Well, I was more into horror movies and books than Horror comics as a really young kid, but then in high school, I went back and delved into all the old EC stuff, the Bernie Wrightson stuff, and then a bit of the Warren stuff, like Creepy and Eerie. Col [Jones, original Exhumed drummer] and I both really liked Faust at the time, because it was so over-the-top and gory, haha! Also the early Dead World stuff was cool back then as well. Bissette’s Taboo seemed like it was a cut above as far as the writing though, and had a bit more variety going on. For me, the horror films came first — Re-Animator, Evil Dead, Toxic Avenger — then Death Metal, which I immediately recognized as the aural equivalent to the gore movies I already loved. Horror comics came later. I have always been a superhero guy at heart, as far as comics go. I know that may be un-metal to say but I have way more issues of the Fantastic Four than House of Mystery. Ouch, I can feel my credibility dissolving! [Laughs]

Having that lyric writing background, was it more or less difficult than you thought it would be to write this story?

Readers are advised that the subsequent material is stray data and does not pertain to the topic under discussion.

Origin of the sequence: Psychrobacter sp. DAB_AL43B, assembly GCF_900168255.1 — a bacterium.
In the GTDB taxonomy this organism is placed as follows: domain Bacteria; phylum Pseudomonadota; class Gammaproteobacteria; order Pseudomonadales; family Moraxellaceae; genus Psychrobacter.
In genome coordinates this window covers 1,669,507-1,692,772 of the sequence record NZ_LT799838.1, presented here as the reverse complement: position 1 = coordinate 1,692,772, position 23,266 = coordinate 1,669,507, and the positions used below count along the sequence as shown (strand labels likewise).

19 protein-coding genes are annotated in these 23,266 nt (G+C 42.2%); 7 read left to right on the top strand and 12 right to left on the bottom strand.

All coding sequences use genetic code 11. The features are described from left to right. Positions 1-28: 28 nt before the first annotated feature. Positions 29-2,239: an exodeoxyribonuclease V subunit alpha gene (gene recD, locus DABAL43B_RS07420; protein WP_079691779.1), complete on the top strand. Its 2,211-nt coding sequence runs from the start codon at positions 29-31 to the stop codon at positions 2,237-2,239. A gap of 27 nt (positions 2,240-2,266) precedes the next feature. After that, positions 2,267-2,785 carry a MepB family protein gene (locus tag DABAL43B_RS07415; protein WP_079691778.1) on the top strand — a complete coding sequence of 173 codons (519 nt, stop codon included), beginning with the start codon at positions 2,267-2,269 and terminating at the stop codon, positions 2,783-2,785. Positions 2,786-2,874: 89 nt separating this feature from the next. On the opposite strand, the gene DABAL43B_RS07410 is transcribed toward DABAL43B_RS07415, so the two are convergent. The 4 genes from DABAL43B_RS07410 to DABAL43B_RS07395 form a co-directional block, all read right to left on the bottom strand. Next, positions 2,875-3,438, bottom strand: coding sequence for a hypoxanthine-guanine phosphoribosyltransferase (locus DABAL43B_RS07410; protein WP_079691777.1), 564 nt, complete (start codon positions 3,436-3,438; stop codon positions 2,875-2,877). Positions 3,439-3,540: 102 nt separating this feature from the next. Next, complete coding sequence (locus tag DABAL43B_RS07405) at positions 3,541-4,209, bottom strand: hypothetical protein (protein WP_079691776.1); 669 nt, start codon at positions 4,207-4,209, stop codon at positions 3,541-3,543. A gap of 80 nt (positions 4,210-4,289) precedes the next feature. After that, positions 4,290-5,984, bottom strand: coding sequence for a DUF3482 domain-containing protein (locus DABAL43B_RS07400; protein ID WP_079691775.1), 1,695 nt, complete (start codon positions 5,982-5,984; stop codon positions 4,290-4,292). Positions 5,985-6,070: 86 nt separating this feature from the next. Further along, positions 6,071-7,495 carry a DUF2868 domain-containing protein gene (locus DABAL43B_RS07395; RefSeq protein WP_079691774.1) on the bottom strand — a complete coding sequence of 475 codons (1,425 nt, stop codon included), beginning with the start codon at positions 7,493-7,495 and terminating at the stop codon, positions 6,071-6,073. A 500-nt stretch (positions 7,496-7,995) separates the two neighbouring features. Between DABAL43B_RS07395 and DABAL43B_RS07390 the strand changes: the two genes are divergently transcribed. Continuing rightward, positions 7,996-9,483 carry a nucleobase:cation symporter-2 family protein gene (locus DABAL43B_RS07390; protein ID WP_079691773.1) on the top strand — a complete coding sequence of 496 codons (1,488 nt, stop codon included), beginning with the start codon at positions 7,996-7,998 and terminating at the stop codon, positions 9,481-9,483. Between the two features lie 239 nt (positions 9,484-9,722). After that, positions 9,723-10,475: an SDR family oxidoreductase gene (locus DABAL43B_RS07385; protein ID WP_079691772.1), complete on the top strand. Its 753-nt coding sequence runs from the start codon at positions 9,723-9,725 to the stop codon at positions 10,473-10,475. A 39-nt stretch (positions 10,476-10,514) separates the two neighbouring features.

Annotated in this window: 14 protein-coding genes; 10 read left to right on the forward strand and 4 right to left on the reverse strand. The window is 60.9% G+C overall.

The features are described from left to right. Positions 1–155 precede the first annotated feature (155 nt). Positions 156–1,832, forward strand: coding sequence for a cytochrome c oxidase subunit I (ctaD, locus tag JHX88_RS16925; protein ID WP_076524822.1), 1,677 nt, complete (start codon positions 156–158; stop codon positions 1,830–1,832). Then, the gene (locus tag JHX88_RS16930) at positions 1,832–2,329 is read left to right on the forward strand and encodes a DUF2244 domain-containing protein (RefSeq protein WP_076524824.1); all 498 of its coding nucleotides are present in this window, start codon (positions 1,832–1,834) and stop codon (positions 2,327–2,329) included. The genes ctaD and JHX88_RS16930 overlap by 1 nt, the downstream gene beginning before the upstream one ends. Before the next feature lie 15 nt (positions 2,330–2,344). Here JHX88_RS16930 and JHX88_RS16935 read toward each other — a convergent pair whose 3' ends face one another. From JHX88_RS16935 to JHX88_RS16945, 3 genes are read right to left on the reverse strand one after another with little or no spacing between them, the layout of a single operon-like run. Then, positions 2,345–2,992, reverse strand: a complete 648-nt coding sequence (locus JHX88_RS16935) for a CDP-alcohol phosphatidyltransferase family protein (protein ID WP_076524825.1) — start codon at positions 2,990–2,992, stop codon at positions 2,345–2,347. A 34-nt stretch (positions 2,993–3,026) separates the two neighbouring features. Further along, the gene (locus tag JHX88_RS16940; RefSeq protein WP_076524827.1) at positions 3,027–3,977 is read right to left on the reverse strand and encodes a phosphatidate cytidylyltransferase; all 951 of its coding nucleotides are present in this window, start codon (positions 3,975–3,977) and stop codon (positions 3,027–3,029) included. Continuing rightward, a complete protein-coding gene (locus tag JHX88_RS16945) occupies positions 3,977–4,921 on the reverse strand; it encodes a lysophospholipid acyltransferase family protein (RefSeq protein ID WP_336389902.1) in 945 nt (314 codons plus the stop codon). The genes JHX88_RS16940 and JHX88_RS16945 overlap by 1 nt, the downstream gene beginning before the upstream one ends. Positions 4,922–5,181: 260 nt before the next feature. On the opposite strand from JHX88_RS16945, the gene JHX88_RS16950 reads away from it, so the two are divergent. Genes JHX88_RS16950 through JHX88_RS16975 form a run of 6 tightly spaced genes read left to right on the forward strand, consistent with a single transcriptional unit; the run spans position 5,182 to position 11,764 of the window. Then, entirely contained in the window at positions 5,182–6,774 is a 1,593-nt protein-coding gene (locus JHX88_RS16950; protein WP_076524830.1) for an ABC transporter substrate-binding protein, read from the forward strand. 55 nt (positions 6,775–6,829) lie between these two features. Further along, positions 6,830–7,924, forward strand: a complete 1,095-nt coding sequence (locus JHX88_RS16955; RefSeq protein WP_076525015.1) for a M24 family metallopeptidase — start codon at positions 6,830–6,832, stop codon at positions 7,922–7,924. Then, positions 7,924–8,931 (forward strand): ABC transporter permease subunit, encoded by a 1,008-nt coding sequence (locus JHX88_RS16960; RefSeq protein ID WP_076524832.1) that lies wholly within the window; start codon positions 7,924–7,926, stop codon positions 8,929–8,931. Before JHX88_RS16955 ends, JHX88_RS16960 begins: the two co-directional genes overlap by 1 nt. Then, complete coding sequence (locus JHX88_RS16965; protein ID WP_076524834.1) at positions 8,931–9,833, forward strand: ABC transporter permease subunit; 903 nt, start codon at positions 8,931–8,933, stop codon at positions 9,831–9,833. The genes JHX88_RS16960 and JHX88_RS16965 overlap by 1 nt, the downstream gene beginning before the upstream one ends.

Well, it’s a completely different discipline. I think the lyrics help with being descriptive — which is a big part of horror. I’ve always thought that H.P. Lovecraft isn’t too great at plots, but he’s great at description. But with comics, the writing has to step back and let the pictures do the description, so it’s a whole other animal. Plus there’s the mechanics of sound effects, how the whole process of page-turning works, etcetera. I’ve been sort of quietly writing scripts for the last couple of years and — hopefully — improving to the point where I don’t feel like a schmuck showing my scripts to folks. I had a whole different idea for a story to pitch Kelly, but it started getting a bit too busy plot-wise, and would have been unwieldy to fit in the ten-page format. As an aspiring comics writer, the hardest thing to do is to get people to sit down and read your scripts, so I figured that the best way to get an artist to look at a script would be to write one about something they were already interested in drawing, rather than having to talk them into a concept of mine! Kelly was great, though, very open to what I had in mind and he offered some good advice on helping the story work better within the confines of the format. He knew it was my first time, and he was very gentle! [Laughs]

How psyched are you to work with Kelly in this capacity?